100,000 Words of Oblivion by inkswamp
Keep these things in mind if you're giving or receiving critiques online.
1. Online critique comments can sound harsher than you mean them to.
Don’t be offended if something comes across as curt – it may not have been intended that way. Many jokes fall flat in email/text versions without voice inflections to help them along, so give your critter the benefit of the doubt. On the flip side, make comments on other people’s work carefully. Emoticons may be cutesy, but they can soften a comment that may seem harsh otherwise. Also abbreviations like IMHO (In my humble opinion) tend to soften the tone. So if you're offended by a critique, get over it :)
2. Online critique often offers time for reflection that real-time critique groups may not.
Sometimes we feel compelled to shorten our comments at a face to face critique if we are last in line to offer advice. Online critiques give us a chance to say everything fully, without editing. Use the extra online time to give a more effective critique. You may want to read your buddy’s submission once without making any comments, just to get a feel for it. Then go over it again (either immediately or a few days later) with an eye toward making suggestions. It’s also a good idea to leave an overall comment about the piece at the end.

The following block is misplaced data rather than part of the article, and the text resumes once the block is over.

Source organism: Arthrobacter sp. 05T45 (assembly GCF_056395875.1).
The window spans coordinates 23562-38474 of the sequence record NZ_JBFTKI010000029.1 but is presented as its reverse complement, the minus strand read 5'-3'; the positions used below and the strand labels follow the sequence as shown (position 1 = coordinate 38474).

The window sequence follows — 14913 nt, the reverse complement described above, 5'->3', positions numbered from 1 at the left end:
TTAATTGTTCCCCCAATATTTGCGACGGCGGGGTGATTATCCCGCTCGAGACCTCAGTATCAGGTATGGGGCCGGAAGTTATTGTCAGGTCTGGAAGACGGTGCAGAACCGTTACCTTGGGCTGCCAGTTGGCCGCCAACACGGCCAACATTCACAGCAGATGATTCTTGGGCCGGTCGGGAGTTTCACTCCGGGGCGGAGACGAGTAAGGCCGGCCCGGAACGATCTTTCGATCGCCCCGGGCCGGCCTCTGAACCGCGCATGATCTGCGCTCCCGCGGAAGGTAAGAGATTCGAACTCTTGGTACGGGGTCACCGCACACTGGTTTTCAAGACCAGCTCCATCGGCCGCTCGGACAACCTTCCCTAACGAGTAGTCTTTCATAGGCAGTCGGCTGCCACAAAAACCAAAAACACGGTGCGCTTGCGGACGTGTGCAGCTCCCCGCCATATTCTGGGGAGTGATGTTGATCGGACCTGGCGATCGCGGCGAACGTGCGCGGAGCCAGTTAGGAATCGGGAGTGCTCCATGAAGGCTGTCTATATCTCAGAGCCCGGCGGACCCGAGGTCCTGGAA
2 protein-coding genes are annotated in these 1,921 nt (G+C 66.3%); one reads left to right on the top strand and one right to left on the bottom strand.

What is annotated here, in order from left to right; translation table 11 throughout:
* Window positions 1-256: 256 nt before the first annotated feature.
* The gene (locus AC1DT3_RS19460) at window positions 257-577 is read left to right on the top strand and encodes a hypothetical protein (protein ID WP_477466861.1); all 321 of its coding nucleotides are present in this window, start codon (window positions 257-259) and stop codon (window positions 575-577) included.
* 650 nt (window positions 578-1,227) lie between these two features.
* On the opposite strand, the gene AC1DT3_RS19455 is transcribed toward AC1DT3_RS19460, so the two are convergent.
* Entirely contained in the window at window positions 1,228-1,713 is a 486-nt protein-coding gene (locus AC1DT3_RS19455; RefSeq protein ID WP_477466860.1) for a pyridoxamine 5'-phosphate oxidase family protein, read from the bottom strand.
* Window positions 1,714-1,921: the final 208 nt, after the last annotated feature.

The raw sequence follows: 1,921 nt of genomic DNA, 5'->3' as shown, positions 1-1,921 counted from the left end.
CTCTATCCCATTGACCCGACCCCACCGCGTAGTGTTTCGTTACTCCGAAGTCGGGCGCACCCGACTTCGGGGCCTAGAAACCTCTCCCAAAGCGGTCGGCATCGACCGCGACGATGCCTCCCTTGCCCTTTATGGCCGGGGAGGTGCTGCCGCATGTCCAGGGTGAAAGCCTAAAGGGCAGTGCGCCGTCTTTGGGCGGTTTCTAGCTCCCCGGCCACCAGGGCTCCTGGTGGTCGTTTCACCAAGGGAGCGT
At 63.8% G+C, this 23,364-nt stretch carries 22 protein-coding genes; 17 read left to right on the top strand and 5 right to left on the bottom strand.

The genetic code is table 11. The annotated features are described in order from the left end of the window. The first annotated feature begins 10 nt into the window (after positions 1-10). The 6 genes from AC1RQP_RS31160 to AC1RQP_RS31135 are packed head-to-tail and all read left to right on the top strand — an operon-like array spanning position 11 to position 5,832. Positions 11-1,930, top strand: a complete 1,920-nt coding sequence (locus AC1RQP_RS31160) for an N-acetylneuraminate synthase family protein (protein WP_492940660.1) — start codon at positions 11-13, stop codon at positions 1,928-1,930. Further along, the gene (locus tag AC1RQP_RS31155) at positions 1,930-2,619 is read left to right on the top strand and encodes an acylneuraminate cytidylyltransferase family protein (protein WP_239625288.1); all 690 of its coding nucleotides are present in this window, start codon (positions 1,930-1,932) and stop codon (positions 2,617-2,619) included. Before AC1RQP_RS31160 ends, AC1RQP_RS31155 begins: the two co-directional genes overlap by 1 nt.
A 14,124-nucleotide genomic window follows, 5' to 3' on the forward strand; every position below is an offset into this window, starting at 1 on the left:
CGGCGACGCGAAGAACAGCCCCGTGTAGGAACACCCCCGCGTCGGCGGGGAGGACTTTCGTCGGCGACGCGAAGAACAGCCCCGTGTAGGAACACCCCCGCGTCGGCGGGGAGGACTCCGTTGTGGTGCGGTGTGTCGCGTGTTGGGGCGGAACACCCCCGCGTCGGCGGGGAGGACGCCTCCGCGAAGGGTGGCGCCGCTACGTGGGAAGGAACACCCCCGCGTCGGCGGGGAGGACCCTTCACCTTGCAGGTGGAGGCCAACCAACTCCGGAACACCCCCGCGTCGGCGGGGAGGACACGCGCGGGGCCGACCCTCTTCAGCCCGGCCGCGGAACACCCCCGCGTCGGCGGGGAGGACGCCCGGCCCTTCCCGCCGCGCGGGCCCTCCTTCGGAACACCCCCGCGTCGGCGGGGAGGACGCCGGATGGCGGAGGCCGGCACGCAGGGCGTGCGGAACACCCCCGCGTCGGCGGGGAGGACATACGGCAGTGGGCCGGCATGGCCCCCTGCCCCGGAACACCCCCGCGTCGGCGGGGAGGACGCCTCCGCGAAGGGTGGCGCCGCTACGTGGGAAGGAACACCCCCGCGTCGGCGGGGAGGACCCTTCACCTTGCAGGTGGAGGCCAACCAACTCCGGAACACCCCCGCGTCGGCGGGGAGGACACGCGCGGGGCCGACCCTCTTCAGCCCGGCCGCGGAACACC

3. Mandate how much critique should be done.
While online critique can sometimes lead to more in-depth comments, sometimes if your critique partner doesn't have to look you in the eye, he or she may skimp on critique. If you start your own online critique group or join one, have a rule that says everyone needs at least two hundred to three hundred total words of critique (this includes intext comments). That way members aren’t tempted to skimp on analysis when they’re juggling 2.5 kids, a job, and making tonight's mac and cheese. Plus it often spurs you to make more thoughtful observations about the writing.